we may begin with visual and photographic observations with the telescope. Such remarkable photographs as that of the Andromeda nebula seem to bring us into the very presence of a greater system, more nearly comparable in size with the Milky Way than with the solar system, in the actual process of formation. But on account of the long periods of time, which must elapse before changes in this distant mass may become sufficiently great to be appreciable, and for many other reasons, we could not hope to base a complete scheme of stellar evolution on such photographs alone. Our observational methods must also include the means of solving physical, chemical and gravitational problems as they present themselves, not close at hand in the laboratory, but at inconceivably distant regions of space. For this reason it would have been impossible prior to the invention of the spectroscope to arrange the stars according to any clearly defined system of development. The principal advances which have been made in the study of stellar evolution are therefore confined to the period which has elapsed since the middle of the nineteenth century.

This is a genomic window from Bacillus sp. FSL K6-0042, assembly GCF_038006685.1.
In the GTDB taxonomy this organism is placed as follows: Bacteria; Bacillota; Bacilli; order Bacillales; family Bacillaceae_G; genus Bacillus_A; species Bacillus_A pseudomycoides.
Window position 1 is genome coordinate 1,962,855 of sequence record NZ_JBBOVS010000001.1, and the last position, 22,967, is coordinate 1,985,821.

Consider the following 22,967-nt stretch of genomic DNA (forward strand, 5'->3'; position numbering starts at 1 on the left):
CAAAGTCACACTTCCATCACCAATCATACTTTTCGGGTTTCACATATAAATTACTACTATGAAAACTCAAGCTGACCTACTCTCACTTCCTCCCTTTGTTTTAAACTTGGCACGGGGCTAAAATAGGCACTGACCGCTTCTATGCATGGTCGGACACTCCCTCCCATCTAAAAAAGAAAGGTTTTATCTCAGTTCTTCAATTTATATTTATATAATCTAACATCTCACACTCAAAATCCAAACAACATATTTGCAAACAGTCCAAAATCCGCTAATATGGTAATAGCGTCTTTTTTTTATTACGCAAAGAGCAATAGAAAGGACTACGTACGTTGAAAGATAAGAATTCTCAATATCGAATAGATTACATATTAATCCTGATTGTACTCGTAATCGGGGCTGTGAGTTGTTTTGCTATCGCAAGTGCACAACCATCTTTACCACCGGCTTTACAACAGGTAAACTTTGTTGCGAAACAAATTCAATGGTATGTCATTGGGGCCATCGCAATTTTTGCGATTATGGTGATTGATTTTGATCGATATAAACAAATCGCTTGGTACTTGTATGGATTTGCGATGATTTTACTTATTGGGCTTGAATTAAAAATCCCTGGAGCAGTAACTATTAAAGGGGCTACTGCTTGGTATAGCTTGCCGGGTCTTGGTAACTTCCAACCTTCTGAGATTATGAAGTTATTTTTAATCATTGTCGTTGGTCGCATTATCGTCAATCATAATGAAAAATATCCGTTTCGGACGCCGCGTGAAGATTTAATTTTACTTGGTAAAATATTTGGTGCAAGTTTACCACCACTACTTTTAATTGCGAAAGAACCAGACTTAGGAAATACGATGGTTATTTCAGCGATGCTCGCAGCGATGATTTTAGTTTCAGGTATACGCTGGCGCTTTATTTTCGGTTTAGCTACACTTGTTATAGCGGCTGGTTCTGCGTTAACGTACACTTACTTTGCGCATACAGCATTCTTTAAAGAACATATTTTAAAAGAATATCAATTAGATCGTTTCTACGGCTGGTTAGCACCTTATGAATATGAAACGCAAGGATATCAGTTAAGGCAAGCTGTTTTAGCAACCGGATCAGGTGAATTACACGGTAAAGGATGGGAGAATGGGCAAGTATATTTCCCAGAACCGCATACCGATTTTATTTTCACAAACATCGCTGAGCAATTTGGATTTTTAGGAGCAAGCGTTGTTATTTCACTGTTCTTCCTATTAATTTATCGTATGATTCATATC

Thus the investigation of stellar evolution has been contemporaneous with the investigation of organic evolution. Indeed, the epoch-making discovery of the chemical composition of the sun by Kirchhoff and Bunsen was made in the year of the publication of the 'Origin of Species.' Before this discovery the meaning of spectral lines had been as obscure as the meaning of Egyptian hieroglyphs prior to the discovery of the Rosetta stone. After it the chemical analysis of a star became hardly less difficult than the analysis of an unknown substance in the laboratory. Furthermore, it soon became apparent that the light of a star, as decomposed by a prism, was competent to define the star's position in a general scheme of development, in which every advance, from the unformed nebulous cloud on through the highest degree of stellar brilliancy to such a final stage as is typified by the moon, can be defined with but little danger of error. Before we proceed to consider some of the evidences of stellar evolution, let us examine some of the instruments and methods without which the discoveries to be subsequently described would have been impossible.
I shall confine my remarks on modern astrophysical instruments to those at present employed at the Yerkes Observatory, partly because nearly all the celestial photographs reproduced in the figures were taken with these instruments and partly because of the convenience of illustrating them. But before describing the great telescope which forms the principal apparatus of the observatory, I wish to point out that many of the most important results of astronomy, results which could not be obtained with a powerful telescope for the very reason of its great power—have been derived from the use of an ordinary camera, with just such a lens